I have read that no matter how old children get, parents always view them through the lense of nostalgia. Even when the children are full-grown adults, parents see the wobbly toddlers they raised.
As of this writing, my son is one.
My wife and I take turns reading to him nightly; his favorite book is Clifford’s Animal Sounds. We read it, set it on the end table, and he leans over, picks it back up, and returns it to us. If we lacked resolve, our son would have us page through it a hundred times in a row.
A simple book, the sentences are short and sweet. Perfect for a one-year-old. “The cat says meow.” “The hen says cluck,” that sort of thing.
Because she loves interaction, my wife began reading each passage, and then asking our son to repeat it. She reads, “The cat says meow,” and then asks, “What does the cat say?”
Our son, no matter what the animal, gives the same response. He gazes at us with a mix of confidence and pleasure, smiles with his mouth shut, and offers a double grunt.
“What does the cat say?”
“What does the cow say?”
He does this for every animal but one.
When asked, “What does the sheep say?” my son lights up like a Christmas tree. His eyes go wide, and his normal mouth-shut smile becomes a full-face, mouth-open-wide joyful bellow as he intones “Baaaaaa…”
His petite head shakes from side to side as he drags the sound out, and he leans toward us ever so slightly. You can tell he’s proud of himself because he knows he is imitating this animal correctly.
(And because he is basking in the love he sees in our eyes and hears in our laughter as we react).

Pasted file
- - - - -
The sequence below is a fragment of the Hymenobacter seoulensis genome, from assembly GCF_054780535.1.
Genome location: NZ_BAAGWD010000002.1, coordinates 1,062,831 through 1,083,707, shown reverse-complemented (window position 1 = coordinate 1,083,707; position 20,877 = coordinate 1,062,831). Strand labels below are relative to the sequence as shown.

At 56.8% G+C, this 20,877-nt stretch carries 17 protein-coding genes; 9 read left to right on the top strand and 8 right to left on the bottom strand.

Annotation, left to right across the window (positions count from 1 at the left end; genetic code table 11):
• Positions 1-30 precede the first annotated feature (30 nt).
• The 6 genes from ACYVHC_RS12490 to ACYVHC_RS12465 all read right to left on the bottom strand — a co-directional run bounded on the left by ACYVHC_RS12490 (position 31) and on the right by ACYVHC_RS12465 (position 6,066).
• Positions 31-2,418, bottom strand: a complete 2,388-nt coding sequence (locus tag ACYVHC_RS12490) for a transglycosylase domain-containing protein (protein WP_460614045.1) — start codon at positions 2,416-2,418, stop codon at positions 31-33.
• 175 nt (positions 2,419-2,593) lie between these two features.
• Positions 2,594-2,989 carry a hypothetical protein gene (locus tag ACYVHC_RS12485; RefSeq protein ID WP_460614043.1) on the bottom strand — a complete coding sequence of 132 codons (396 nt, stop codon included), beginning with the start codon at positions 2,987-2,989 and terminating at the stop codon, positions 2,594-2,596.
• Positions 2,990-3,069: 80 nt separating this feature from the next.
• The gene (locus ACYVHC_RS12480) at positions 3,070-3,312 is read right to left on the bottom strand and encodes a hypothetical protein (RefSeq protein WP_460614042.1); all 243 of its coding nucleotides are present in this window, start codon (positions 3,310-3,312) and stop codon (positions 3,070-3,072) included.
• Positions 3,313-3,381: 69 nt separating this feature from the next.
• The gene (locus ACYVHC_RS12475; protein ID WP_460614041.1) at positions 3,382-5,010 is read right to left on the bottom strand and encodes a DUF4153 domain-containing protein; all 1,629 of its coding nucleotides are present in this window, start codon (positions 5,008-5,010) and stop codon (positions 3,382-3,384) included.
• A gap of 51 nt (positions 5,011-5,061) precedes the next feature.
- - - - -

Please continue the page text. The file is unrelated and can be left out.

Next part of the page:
The image of my son shaking his head, “Baaaa” exiting his little lungs… that was all I had in my head as Ben Solo killed his father, Han, during The Force Awakens. The look on Han’s face as Ben’s light saber stabs through him isn’t shock or anger, but sorrow. The way Han caresses Ben’s face one final time before falling into the abyss is heartbreaking.
I wondered what was going through Han’s head at that moment. Was it something from Ben’s infancy? Something so tender to him, an instant forever etched in his mind that he saw whenever he looked at Ben? Or maybe Han felt remorse, believing it was his failings as a father that allowed them to become so estranged.
Of all the things I took away from The Force Awakens, the most prevalent was wanting to be a better father. The movie is a sci-fi fantasy with laser guns and light sabers, yes, but I still left the theater imagining all the parenting missteps that could put my son on a path to drug addiction, dropping out of school, suicide… all the “dark sides” of real life.
I wonder how the bonds between parent and child sever. Does it happen gradually, over time, or through one climatic event? No parent sets out to disappoint, but it happens all too often. Your career makes demands, or you want to maintain a semblance of your old life and hang out with friends like you used to. Somewhere along the way you neglect your child. Maybe you don’t mean to be, but you’re always “busy” when they need help. Maybe they always see your nose buried in your phone and “learn their place” unconsciously. Maybe they fall in with the wrong crowd at school.
I’m still a relatively new father; in no way do I know what I’m doing. Parenting is trial and error at best, but some things seem like common sense. Little nothings that can (hopefully) keep a child on the right path. Smiling whenever you make eye contact. Being genuinely enthused spending time with them. Having discussions with them, not wagging a finger and saying “No!” without explanation.
Then again, I could easily do everything “right” and everything will still go wrong, because life happens.
Movies are supposed to make us feel something. Comedies should make us laugh, horror films need to frighten us… I’m not sure a spaghetti western set in space was supposed to make me wax philosophic on fatherhood, but it did.
Hopefully it nudged me in the right direction.